Taxometric Analyses of Specific Language Impairment in 3- and 4-Year-Old Children Specific language impairment (SLI), like many diagnostic labels for complex behavioral conditions, is often assumed to define a category of children who differ not only in degree but also in kind from children developing language normally. Although this assumption has important implications for theoretical models and clinical approaches, its validity ... Research Article
Research Article  |   April 01, 2004
Taxometric Analyses of Specific Language Impairment in 3- and 4-Year-Old Children
 
Author Affiliations & Notes
  • Christine A. Dollaghan
    University of Pittsburgh, Pittsburg, PA
  • Corresponding author: e-mail: dollagha@csd.pitt.edu
Article Information
Language Disorders / Specific Language Impairment / Language / Research Articles
Research Article   |   April 01, 2004
Taxometric Analyses of Specific Language Impairment in 3- and 4-Year-Old Children
Journal of Speech, Language, and Hearing Research, April 2004, Vol. 47, 464-475. doi:10.1044/1092-4388(2004/037)
History: Received April 26, 2003 , Accepted August 31, 2003
 
Journal of Speech, Language, and Hearing Research, April 2004, Vol. 47, 464-475. doi:10.1044/1092-4388(2004/037)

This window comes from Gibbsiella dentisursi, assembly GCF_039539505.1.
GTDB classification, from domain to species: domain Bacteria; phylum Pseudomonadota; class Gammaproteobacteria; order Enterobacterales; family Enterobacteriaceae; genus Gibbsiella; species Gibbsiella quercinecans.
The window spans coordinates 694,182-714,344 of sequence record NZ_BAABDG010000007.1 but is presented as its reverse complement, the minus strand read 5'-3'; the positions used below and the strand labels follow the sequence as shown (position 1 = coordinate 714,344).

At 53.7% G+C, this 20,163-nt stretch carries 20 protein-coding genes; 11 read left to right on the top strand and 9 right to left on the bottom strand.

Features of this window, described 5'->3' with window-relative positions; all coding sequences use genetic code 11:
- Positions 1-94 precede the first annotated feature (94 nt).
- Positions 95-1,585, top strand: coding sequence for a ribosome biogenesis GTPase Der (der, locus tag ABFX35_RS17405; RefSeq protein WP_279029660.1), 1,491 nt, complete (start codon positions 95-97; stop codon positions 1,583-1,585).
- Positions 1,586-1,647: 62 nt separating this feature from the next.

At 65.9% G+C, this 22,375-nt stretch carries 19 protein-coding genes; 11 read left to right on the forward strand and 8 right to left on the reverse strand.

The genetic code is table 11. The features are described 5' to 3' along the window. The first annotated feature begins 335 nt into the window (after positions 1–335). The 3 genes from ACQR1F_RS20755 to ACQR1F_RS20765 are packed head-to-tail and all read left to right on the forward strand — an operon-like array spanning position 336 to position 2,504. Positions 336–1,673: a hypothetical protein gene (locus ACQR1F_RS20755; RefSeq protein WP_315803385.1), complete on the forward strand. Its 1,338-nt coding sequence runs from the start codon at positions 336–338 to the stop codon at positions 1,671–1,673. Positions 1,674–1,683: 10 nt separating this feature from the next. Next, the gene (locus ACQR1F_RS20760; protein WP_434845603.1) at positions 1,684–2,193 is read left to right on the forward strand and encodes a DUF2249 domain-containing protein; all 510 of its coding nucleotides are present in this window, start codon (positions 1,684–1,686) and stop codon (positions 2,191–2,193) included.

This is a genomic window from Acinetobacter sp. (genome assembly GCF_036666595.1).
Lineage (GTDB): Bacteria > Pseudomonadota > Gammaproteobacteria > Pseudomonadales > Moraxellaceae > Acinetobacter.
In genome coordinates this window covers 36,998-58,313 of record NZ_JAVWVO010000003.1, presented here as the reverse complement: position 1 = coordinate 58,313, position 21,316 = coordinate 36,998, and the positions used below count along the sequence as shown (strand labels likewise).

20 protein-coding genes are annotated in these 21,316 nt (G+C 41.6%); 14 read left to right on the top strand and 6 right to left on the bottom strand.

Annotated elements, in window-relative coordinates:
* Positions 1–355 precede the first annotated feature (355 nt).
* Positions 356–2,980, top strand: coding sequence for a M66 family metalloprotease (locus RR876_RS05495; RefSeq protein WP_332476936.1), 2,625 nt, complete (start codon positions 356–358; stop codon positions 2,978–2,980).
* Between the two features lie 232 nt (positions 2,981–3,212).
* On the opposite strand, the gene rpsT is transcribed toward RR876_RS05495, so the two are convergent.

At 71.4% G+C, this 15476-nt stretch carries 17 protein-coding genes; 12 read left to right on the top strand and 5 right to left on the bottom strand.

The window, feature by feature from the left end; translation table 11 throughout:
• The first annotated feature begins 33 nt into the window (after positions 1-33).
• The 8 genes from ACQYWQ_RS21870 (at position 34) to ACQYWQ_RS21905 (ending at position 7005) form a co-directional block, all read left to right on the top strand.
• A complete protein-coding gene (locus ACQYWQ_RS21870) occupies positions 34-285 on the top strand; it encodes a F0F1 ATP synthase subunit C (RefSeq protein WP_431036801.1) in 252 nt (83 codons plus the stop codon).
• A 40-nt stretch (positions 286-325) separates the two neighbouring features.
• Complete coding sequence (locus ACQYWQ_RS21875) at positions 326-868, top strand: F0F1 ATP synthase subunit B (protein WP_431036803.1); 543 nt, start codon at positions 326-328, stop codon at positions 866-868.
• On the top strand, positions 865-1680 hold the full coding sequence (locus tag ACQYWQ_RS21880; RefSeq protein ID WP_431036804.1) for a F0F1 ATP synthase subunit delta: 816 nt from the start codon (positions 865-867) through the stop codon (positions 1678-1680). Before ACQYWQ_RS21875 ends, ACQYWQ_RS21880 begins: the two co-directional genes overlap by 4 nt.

History: Received April 26, 2003; Accepted August 31, 2003
Web of Science® Times Cited: 34

Specific language impairment (SLI), like many diagnostic labels for complex behavioral conditions, is often assumed to define a category of children who differ not only in degree but also in kind from children developing language normally. Although this assumption has important implications for theoretical models and clinical approaches, its validity has not been tested. In this study, distributions of language scores from children at ages 3 (N = 620) and 4 (N = 623) years were analyzed using a taxometric procedure known as "mean above minus below a cut" (MAMBAC; P. E. Meehl & L. J. Yonce, 1994). Language scores were distributed dimensionally at both ages, failing to support the hypothesis of a qualitatively distinct group corresponding to children with SLI.

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